Chapter 13 of 29 from Garry Kasparov

Endgames - Part 2

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Garry continues his endgame lessons with pawn endgames, rook endgames, queen v. pawn—and, of course, the king’s role. While it can seem slow and weak in the middlegame, an active king is vital in the endgame.

Topics include: Tactical Elements in Pawn Endgames • Rook Endgames • Queen versus Pawn • Role of the King

Garry Kasparov

Garry Kasparov Teaches Chess

Garry Kasparov teaches you advanced strategy, tactics, and theory in 29 exclusive video lessons.

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And before we move to other endgames, let's have another quick look for some important tactical elements in the pawn endgames. Let's start with the very simple. White king is on h1. Black king's on h3. And we have three pawns-- three versus three-- a5, b5, c5 versus a7, b7, c7. I guess many of you are aware about this simple trick, so how White can break through without having a king. So simply with three pawns, it's b6. And no matter what black does, we after axb6, of course we'll go c6, bxc6, and a6. And the same maneuver works. If Black after b6 take with c-pawn, then we just have to make sure that our c-pawn, which has an open file, is advancing after a6, so clearing path for c-pawn. Quick question-- if you play Black, do you know what to do to stop this breakthrough? Because there's only one move that can prevent it and save you from trouble. It's b6. You have just to stop White's b-pawn from advancing. And then everything exchanged. You probably win this pawn. And it will be eventually a draw. And a few other small things-- of course, having passed pawns, connected pawns, is more powerful than having separate pawns. But sometimes, things could be different. And for instance, if we have position with our pawns on f6 and h6 and black king is on g8, and black has three pawns-- they are advancing-- a4, b4, c4. And our king's standing on b2. What is the only move for us to survive? Because it will be eventually mutual Zugzwang. Black cannot move the king. If king moves, one of our pawns is advancing. So can we stop these pawns? And the right move is, you go Kd1. And now you are waiting. This is a good position. You know, king is observing. Which pawn moves? a3. We go Ka2. c3, Kb3-- bingo, pawn is stopped. c3-- you know, Kc2. a3, Kb3, the same result. And of course, if Black goes b3, then Kb2. And pawns are stopped again. The irony is that if white king is on b1, then White is lost. Because of if White goes Kb2 then b3, then we lost. And if White goes Ka2, then c3, and we lost again, since you cannot stop the three pawns. As a matter of fact, if we know this trick, how to work with these pawns, I can tell you that there are many other situations where opponent's king can be cut by one or two passed pawns. For instance, that's another situation we want to remember. It looks that white pawns are too weak. And they are too weak. If black king was on h8, yes. If there was no pawn on f7, yes. But having this pawn on f7, that's the worst case of interference. Because Black, again, has no moves. And it depends whether White can force black pawns to be blocked. So there are many tactical motifs that we're always looking at. So you should remember that your king can be blocked. For instance, here is a situation. So this is the king is blocked by this ...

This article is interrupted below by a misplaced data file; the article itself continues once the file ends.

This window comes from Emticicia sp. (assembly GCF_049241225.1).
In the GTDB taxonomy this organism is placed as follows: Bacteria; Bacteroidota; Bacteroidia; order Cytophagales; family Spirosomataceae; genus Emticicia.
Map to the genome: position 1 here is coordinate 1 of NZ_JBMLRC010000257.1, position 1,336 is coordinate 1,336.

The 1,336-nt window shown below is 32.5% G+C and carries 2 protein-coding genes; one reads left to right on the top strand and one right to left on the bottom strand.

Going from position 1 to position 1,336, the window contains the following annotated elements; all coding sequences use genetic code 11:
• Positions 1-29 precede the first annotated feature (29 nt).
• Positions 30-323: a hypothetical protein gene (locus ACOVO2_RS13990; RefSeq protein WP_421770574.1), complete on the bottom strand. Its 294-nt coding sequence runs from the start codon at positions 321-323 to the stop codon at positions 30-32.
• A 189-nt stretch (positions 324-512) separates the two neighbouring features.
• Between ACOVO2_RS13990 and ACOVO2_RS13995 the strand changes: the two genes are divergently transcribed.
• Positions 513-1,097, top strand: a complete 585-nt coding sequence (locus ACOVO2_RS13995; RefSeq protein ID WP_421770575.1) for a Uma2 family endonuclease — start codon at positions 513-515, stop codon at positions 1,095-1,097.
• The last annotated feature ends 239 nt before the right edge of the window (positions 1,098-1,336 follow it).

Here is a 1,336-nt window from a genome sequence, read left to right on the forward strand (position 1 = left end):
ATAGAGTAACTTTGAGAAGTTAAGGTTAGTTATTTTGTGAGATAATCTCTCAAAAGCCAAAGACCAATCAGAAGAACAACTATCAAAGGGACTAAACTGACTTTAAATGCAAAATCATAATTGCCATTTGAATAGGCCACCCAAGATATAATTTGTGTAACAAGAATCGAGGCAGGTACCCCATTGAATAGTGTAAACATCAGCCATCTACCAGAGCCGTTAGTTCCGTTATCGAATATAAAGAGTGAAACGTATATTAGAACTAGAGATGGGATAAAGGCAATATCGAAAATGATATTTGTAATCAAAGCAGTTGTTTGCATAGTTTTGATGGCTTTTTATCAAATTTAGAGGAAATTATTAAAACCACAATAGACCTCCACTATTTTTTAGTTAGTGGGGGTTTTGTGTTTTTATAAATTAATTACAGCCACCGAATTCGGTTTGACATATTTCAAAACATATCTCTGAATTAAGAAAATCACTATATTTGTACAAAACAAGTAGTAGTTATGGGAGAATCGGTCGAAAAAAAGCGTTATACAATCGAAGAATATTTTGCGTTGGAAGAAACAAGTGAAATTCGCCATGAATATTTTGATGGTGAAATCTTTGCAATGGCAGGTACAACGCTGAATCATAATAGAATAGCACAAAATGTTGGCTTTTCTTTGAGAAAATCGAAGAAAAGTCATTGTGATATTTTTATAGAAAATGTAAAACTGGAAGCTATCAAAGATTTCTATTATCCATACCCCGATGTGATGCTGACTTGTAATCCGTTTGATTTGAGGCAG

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At age 22, Garry Kasparov became the youngest world chess champion. After beating Bobby Fischer’s peak rating, he outranked his fiercest competitors for over twenty years. Now, Garry is ready to share what made him a six-time World Chess Champion. Through detailed lessons, including his favorite openings and advanced tactics, you will develop the instincts and philosophy to become a stronger player.

Watch, listen, and learn as Garry teaches you how to improve your chess game.

A downloadable workbook accompanies the class with lesson recaps and supplemental materials.

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Garry Kasparov

Garry Kasparov Teaches Chess